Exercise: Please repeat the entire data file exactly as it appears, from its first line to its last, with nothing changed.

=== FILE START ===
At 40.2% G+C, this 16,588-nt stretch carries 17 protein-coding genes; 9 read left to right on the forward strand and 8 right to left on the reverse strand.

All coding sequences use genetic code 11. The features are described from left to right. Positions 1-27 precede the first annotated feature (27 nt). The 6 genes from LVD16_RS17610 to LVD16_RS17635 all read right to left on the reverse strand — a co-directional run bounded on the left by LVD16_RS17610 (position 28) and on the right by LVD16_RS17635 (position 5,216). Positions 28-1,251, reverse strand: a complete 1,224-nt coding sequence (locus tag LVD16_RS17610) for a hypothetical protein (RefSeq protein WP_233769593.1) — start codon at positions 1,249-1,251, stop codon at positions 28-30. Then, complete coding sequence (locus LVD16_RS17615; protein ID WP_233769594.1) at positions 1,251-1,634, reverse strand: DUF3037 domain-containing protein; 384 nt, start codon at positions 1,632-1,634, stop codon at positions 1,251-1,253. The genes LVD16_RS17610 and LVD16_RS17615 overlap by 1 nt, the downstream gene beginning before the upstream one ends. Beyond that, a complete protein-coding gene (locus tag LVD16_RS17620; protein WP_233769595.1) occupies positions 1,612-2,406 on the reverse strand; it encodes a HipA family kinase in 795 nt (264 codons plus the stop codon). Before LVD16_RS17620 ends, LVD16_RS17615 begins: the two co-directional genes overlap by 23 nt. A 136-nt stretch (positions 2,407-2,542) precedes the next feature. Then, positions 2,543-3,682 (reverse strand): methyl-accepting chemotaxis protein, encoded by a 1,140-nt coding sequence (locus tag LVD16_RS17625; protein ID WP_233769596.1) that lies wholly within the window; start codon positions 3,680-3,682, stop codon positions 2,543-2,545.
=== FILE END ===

At 40.2% G+C, this 16,588-nt stretch carries 17 protein-coding genes; 9 read left to right on the forward strand and 8 right to left on the reverse strand.

All coding sequences use genetic code 11. The features are described from left to right. Positions 1-27 precede the first annotated feature (27 nt). The 6 genes from LVD16_RS17610 to LVD16_RS17635 all read right to left on the reverse strand — a co-directional run bounded on the left by LVD16_RS17610 (position 28) and on the right by LVD16_RS17635 (position 5,216). Positions 28-1,251, reverse strand: a complete 1,224-nt coding sequence (locus tag LVD16_RS17610) for a hypothetical protein (RefSeq protein WP_233769593.1) — start codon at positions 1,249-1,251, stop codon at positions 28-30. Then, complete coding sequence (locus LVD16_RS17615; protein ID WP_233769594.1) at positions 1,251-1,634, reverse strand: DUF3037 domain-containing protein; 384 nt, start codon at positions 1,632-1,634, stop codon at positions 1,251-1,253. The genes LVD16_RS17610 and LVD16_RS17615 overlap by 1 nt, the downstream gene beginning before the upstream one ends. Beyond that, a complete protein-coding gene (locus tag LVD16_RS17620; protein WP_233769595.1) occupies positions 1,612-2,406 on the reverse strand; it encodes a HipA family kinase in 795 nt (264 codons plus the stop codon). Before LVD16_RS17620 ends, LVD16_RS17615 begins: the two co-directional genes overlap by 23 nt. A 136-nt stretch (positions 2,407-2,542) precedes the next feature. Then, positions 2,543-3,682 (reverse strand): methyl-accepting chemotaxis protein, encoded by a 1,140-nt coding sequence (locus tag LVD16_RS17625; protein ID WP_233769596.1) that lies wholly within the window; start codon positions 3,680-3,682, stop codon positions 2,543-2,545.